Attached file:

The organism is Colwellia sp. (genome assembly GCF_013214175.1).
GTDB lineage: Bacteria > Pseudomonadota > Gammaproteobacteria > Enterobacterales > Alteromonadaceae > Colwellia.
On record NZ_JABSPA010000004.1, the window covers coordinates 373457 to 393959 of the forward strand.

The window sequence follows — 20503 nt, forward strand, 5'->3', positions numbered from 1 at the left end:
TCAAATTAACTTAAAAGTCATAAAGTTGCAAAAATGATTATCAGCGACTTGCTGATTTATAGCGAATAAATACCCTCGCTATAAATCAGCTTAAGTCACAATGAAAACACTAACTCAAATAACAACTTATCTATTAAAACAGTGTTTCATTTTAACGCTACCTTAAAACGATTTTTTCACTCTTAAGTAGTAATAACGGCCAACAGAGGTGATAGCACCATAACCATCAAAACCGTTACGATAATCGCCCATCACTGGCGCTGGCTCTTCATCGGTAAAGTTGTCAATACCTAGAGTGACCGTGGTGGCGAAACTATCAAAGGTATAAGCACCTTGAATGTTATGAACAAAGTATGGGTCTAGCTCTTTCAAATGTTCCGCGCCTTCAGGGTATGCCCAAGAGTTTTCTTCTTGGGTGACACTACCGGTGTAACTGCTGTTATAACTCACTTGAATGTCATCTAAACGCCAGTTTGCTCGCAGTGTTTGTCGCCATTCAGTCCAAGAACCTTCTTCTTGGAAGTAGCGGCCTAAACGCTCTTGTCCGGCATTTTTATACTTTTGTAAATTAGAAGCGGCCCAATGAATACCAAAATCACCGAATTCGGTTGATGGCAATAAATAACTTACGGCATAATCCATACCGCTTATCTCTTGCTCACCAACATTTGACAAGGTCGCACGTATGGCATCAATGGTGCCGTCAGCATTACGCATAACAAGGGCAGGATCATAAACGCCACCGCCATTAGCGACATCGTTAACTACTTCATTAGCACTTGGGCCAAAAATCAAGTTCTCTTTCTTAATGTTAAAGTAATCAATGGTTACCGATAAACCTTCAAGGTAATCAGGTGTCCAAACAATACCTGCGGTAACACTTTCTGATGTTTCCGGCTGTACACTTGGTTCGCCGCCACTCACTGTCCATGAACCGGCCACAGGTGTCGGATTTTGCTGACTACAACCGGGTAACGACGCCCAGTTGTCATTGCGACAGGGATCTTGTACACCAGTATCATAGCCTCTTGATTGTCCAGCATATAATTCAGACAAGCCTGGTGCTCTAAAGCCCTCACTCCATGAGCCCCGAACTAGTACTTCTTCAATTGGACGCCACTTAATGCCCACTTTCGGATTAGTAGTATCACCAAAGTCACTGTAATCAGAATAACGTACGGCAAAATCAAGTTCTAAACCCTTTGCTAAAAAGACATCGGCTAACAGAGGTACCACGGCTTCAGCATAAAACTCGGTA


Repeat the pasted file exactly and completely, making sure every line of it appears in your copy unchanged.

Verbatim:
The organism is Colwellia sp. (genome assembly GCF_013214175.1).
GTDB lineage: Bacteria > Pseudomonadota > Gammaproteobacteria > Enterobacterales > Alteromonadaceae > Colwellia.
On record NZ_JABSPA010000004.1, the window covers coordinates 373457 to 393959 of the forward strand.

The window sequence follows — 20503 nt, forward strand, 5'->3', positions numbered from 1 at the left end:
TCAAATTAACTTAAAAGTCATAAAGTTGCAAAAATGATTATCAGCGACTTGCTGATTTATAGCGAATAAATACCCTCGCTATAAATCAGCTTAAGTCACAATGAAAACACTAACTCAAATAACAACTTATCTATTAAAACAGTGTTTCATTTTAACGCTACCTTAAAACGATTTTTTCACTCTTAAGTAGTAATAACGGCCAACAGAGGTGATAGCACCATAACCATCAAAACCGTTACGATAATCGCCCATCACTGGCGCTGGCTCTTCATCGGTAAAGTTGTCAATACCTAGAGTGACCGTGGTGGCGAAACTATCAAAGGTATAAGCACCTTGAATGTTATGAACAAAGTATGGGTCTAGCTCTTTCAAATGTTCCGCGCCTTCAGGGTATGCCCAAGAGTTTTCTTCTTGGGTGACACTACCGGTGTAACTGCTGTTATAACTCACTTGAATGTCATCTAAACGCCAGTTTGCTCGCAGTGTTTGTCGCCATTCAGTCCAAGAACCTTCTTCTTGGAAGTAGCGGCCTAAACGCTCTTGTCCGGCATTTTTATACTTTTGTAAATTAGAAGCGGCCCAATGAATACCAAAATCACCGAATTCGGTTGATGGCAATAAATAACTTACGGCATAATCCATACCGCTTATCTCTTGCTCACCAACATTTGACAAGGTCGCACGTATGGCATCAATGGTGCCGTCAGCATTACGCATAACAAGGGCAGGATCATAAACGCCACCGCCATTAGCGACATCGTTAACTACTTCATTAGCACTTGGGCCAAAAATCAAGTTCTCTTTCTTAATGTTAAAGTAATCAATGGTTACCGATAAACCTTCAAGGTAATCAGGTGTCCAAACAATACCTGCGGTAACACTTTCTGATGTTTCCGGCTGTACACTTGGTTCGCCGCCACTCACTGTCCATGAACCGGCCACAGGTGTCGGATTTTGCTGACTACAACCGGGTAACGACGCCCAGTTGTCATTGCGACAGGGATCTTGTACACCAGTATCATAGCCTCTTGATTGTCCAGCATATAATTCAGACAAGCCTGGTGCTCTAAAGCCCTCACTCCATGAGCCCCGAACTAGTACTTCTTCAATTGGACGCCACTTAATGCCCACTTTCGGATTAGTAGTATCACCAAAGTCACTGTAATCAGAATAACGTACGGCAAAATCAAGTTCTAAACCCTTTGCTAAAAAGACATCGGCTAACAGAGGTACCACGGCTTCAGCATAAAACTCGGTA